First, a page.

For the most part, it is often difficult to find an opening sentence that is eye-catchy; a sentence that is simple but yet ingenious and powerful. I was not sure what to write about in this blog because we have covered so much content over the past seven weeks and every week is different yet challenging and exciting at the same time.
Fortunately for me, my blog coincided with International Women’s Day (IWD) giving me something to focus on.
International Women’s Day is very special to me because it is a day of celebration; a celebration of the achievements and successes of the women in the world. As well as that, it is also a day of raising awareness and educating the world regarding women’s inequality. Writing this blog on IWD has allowed me to reflect on the underrepresentation and inequality of women within the digital and creative industry.
Prior to joining the programme, I had little knowledge about the creative industry and the underrepresentation of women within the industry and during the programme, we have had a mixture of brilliant guest speakers both male and female. Each speaker gave us something authentic, insightful and they truly helped shape our understanding of the creative industry. As a result of this, I overlooked the underrepresentation of women within the creative industry and assumed there was equality and that there was little to no gender bias in this industry. This pleased me until I started to research the industry and discovered that inequalities existed throughout.
For instance, according to the Department for Culture, Media, and Sport (DCMS) most recent data on the creative industries more women study creative arts at university but only a few go on to work in the creative industry after graduating. Furthermore, from 2016-2017, it was reported that 43.1 per cent of female creative arts graduates were in employment six months after graduating, compared with 49.8 per cent of their male counterparts. Also, only 11 per cent of creative directors are women. Although female representation within the creative industry has gradually increased. Nonetheless, it is still a male-dominated industry.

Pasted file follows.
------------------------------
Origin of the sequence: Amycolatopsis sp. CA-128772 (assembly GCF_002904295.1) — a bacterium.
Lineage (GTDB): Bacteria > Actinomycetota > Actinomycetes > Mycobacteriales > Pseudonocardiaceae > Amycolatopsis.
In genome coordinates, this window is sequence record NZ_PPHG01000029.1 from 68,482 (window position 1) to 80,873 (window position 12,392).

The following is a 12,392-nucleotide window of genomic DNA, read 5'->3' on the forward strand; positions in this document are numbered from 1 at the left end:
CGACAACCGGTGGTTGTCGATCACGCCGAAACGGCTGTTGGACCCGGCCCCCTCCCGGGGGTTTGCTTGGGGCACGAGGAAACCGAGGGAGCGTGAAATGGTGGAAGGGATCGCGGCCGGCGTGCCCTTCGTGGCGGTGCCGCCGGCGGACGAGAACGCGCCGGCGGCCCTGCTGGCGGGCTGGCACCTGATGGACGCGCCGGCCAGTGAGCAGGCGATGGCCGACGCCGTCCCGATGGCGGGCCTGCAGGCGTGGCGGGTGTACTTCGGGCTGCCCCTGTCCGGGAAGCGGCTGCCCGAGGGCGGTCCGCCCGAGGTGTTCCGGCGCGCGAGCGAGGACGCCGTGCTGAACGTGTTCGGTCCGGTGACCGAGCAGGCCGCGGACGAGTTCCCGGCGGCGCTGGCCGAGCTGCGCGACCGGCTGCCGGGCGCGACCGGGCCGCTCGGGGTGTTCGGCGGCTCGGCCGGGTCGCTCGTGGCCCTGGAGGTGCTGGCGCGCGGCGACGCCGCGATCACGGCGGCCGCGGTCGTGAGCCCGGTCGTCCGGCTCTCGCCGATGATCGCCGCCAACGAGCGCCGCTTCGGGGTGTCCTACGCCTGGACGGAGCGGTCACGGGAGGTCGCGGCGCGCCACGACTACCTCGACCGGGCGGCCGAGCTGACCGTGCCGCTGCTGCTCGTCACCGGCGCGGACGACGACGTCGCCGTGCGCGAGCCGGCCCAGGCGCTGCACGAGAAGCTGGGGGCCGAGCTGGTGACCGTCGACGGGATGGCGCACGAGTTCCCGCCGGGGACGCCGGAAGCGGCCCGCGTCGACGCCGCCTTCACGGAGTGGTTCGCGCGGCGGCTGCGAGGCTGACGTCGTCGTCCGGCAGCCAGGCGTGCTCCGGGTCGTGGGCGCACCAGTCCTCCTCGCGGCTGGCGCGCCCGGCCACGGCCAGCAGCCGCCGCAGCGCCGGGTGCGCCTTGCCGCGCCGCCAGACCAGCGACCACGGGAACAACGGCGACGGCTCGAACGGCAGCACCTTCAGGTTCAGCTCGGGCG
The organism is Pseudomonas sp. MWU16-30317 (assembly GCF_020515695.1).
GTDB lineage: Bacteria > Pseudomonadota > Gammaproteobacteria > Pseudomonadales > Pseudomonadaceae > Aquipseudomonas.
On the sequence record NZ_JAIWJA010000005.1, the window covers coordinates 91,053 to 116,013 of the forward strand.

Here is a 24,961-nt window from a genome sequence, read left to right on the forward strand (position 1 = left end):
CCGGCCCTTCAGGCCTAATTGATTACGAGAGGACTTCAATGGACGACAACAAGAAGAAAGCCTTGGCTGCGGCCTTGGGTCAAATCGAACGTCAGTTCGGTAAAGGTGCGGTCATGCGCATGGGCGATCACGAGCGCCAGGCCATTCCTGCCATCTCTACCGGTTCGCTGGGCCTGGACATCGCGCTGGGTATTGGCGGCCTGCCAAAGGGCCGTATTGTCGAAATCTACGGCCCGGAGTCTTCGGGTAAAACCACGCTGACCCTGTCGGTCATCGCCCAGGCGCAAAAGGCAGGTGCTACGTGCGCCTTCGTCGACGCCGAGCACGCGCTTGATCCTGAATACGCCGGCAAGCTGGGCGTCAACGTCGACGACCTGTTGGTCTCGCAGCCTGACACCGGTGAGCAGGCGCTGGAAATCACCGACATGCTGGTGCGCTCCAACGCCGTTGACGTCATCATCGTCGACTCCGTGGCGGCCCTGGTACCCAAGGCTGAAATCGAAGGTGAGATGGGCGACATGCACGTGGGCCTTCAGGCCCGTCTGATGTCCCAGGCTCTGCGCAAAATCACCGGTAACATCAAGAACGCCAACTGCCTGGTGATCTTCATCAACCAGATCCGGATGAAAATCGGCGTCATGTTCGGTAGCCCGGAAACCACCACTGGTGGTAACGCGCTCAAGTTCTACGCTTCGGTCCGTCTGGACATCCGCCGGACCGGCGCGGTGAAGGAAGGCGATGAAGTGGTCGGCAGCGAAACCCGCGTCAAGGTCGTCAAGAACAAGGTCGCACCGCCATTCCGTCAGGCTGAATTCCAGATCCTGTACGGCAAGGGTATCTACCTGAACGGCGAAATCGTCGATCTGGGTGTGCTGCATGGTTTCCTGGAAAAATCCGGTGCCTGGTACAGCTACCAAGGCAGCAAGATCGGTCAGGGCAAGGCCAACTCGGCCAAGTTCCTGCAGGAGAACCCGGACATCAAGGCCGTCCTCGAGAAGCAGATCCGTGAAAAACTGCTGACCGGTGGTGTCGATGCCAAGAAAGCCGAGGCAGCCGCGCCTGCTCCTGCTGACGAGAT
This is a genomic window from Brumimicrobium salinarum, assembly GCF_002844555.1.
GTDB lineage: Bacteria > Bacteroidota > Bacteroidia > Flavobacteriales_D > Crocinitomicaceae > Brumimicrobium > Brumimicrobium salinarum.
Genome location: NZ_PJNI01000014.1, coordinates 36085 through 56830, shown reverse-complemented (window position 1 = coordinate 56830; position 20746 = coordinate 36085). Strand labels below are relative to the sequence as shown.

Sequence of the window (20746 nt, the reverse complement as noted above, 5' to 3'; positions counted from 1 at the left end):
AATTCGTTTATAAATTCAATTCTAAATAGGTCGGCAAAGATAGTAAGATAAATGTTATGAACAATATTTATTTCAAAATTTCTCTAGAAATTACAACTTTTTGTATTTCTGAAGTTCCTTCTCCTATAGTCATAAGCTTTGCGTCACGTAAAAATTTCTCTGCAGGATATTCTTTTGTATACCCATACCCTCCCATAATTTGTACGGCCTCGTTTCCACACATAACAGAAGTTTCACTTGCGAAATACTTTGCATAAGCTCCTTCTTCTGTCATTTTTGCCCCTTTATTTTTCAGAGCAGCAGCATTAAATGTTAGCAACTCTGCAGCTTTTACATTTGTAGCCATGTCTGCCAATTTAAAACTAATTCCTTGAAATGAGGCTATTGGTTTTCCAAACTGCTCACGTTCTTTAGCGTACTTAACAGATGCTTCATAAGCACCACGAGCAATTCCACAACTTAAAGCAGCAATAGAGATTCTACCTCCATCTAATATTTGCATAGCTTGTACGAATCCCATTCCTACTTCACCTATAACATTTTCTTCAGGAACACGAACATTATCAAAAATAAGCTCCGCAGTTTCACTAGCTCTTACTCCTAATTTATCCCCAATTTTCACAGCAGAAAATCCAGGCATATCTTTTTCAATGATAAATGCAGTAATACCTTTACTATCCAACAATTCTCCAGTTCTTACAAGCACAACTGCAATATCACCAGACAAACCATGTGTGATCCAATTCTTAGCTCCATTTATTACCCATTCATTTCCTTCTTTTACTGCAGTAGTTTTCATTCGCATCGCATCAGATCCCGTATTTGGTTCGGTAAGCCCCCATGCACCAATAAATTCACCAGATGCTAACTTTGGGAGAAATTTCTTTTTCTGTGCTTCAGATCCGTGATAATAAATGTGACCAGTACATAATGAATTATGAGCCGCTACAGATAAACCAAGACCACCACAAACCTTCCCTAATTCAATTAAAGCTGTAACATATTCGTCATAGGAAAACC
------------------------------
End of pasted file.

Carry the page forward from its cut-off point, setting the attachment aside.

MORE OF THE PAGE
Agent Academy has given me an opportunity that is hard to come by especially because I had no prior experience in the creative industry. Having diverse, successful, leading female experts speak to us about the creative industry has been truly inspiring especially listening to how they got a start in the creative industry. With more programmes like Agent Academy, I do believe female representation and leadership within the creative industry will increase even more. Only when we identify and understand the reasons for the lack of female representation within the creative industry can we effectively tackle the inequality that exists within it.
Therefore, having visible, diverse female role models will no doubt improve representation and effectively tackle existing inequality in the creative industry. I feel inspired and ready to challenge myself to be one of those women coming through. #ChooseToChallenge.